HVAC Breaking News

Aug. 19, 2003: Government On Lookout For Illegal HCFCs

August 19, 2003
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WASHINGTON — The Alliance for Responsible Atmospheric Policy has cautioned industry to be certain that chlorofluorocarbon (CFC) and hydrochlorofluorocarbon (HCFC) refrigerant purchases are legal, and to refuse to buy illegally imported refrigerants. The warning comes as reports are beginning to surface that illegal HCFC imports may be on the rise, while illegal CFC imports are waning.

“The U.S. government has done an excellent job of finding 119 defendants guilty of illegally importing CFCs, and they are ready to prosecute and fine anyone devising schemes to illegally import HCFCs,” stated Dave Stirpe, executive director of the Alliance.

CFC refrigerants are becoming more scarce due to their 1996 production phaseout under U.S. law and international treaty. Legally stockpiled, recycled, or reclaimed CFC refrigerants may be used to service existing equipment.

HCFCs are used in new residential and commercial air conditioning and refrigeration units and to service existing equipment. A production phaseout will occur over a period from 2003 to 2030 in developed countries, and by 2040 in developing countries. HCFCs are up to 98 percent less ozone depleting than CFCs, but production and import of virgin and used compounds are strictly controlled by U.S. Environmental Protection Agency (EPA) regulation.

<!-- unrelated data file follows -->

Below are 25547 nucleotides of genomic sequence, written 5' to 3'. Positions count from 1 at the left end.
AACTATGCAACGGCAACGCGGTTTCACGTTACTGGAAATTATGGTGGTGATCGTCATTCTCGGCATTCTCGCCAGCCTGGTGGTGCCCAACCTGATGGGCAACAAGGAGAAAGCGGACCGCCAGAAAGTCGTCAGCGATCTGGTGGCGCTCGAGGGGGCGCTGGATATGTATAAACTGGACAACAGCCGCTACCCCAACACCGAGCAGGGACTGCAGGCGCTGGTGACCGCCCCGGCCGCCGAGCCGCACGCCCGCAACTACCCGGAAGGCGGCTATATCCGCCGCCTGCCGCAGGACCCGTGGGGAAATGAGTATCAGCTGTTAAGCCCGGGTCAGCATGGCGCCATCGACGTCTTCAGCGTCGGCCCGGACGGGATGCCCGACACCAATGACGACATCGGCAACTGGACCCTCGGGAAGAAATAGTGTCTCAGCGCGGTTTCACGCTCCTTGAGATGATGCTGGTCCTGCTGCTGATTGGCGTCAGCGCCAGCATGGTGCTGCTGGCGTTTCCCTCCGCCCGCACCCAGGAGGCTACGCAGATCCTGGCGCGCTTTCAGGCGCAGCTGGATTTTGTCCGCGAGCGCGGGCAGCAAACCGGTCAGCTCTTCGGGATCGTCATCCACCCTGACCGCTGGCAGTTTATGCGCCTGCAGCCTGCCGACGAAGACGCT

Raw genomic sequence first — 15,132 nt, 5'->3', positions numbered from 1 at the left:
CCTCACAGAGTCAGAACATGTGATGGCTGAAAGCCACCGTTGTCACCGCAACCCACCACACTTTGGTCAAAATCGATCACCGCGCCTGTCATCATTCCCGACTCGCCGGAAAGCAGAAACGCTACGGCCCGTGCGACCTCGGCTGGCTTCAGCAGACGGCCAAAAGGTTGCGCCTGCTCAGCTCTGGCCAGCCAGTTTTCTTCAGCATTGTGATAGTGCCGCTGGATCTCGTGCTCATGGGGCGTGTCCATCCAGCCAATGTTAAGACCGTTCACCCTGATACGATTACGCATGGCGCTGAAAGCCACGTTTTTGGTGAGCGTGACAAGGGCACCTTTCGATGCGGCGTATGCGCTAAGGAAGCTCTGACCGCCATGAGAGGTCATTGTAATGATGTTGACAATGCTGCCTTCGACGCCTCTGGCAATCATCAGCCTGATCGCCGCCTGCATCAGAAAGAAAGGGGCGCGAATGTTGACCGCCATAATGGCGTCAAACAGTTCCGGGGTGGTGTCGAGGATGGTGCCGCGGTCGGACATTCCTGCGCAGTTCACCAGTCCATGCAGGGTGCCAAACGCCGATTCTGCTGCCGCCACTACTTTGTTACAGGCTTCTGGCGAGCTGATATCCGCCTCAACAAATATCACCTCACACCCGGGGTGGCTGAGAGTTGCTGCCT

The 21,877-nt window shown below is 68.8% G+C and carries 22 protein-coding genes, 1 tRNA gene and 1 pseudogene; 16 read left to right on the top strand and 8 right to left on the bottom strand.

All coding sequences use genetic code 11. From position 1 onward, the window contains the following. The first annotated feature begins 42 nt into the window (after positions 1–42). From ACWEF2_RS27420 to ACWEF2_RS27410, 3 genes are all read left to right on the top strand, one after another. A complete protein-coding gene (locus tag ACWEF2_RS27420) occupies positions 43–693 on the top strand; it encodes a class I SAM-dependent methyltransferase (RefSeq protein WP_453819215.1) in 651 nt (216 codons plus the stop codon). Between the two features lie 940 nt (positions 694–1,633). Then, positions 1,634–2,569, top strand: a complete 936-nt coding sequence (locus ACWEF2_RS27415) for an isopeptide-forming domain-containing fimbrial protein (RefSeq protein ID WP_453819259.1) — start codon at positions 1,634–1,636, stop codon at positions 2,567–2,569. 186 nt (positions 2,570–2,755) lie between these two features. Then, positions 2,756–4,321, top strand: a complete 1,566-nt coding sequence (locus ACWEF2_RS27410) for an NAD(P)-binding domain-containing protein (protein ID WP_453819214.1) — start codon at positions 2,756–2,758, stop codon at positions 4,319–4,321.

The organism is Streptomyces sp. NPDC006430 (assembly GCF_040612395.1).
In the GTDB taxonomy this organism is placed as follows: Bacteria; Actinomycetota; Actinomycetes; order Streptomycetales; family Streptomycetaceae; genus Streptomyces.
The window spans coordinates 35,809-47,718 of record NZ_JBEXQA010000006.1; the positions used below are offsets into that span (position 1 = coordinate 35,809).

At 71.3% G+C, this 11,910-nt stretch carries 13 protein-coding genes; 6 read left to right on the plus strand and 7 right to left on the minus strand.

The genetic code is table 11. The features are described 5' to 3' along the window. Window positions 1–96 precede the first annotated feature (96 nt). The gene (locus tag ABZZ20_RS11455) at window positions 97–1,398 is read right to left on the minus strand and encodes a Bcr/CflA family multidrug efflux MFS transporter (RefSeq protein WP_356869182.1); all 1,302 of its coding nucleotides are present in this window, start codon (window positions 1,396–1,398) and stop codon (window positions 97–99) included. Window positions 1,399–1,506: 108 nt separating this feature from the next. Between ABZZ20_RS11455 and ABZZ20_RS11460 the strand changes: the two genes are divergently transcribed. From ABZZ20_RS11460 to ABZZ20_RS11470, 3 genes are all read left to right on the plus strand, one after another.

"Purchasers of illegal refrigerant are at risk. The government may confiscate any illegally imported refrigerant, even if it has been passed down through the marketplace, and prosecute purchasers who knowingly buy illegal material," Stirpe said.

He noted that purchasers of new HCFCs should verify that an importer is authorized to import HCFCs. Such importers would be listed as having a baseline consumption allowance in the EPA HCFC Allocation Rule (January 21, 2003; 68 FR 2819), or involved in a subsequent legal trade of consumption allowances. The recipient of a trade can show a letter from EPA acknowledging the approval of the trade. Purchasers who question the legitimacy of an HCFC importer should request a copy of the EPA approval letter from the seller. Persons involved in the illegal trade of HCFCs are subject to fine and HCFC confiscation.

Importers of used HCFCs must obtain prior written approval from EPA and the government representing the country of origin. The provisions for the "petition" approval are also listed in the EPA rule.

In order to report any violations regarding illegal imports, call the EPA at 800-296-1996 or Customs at 800-232-5378.

Publication date: 08/18/2003

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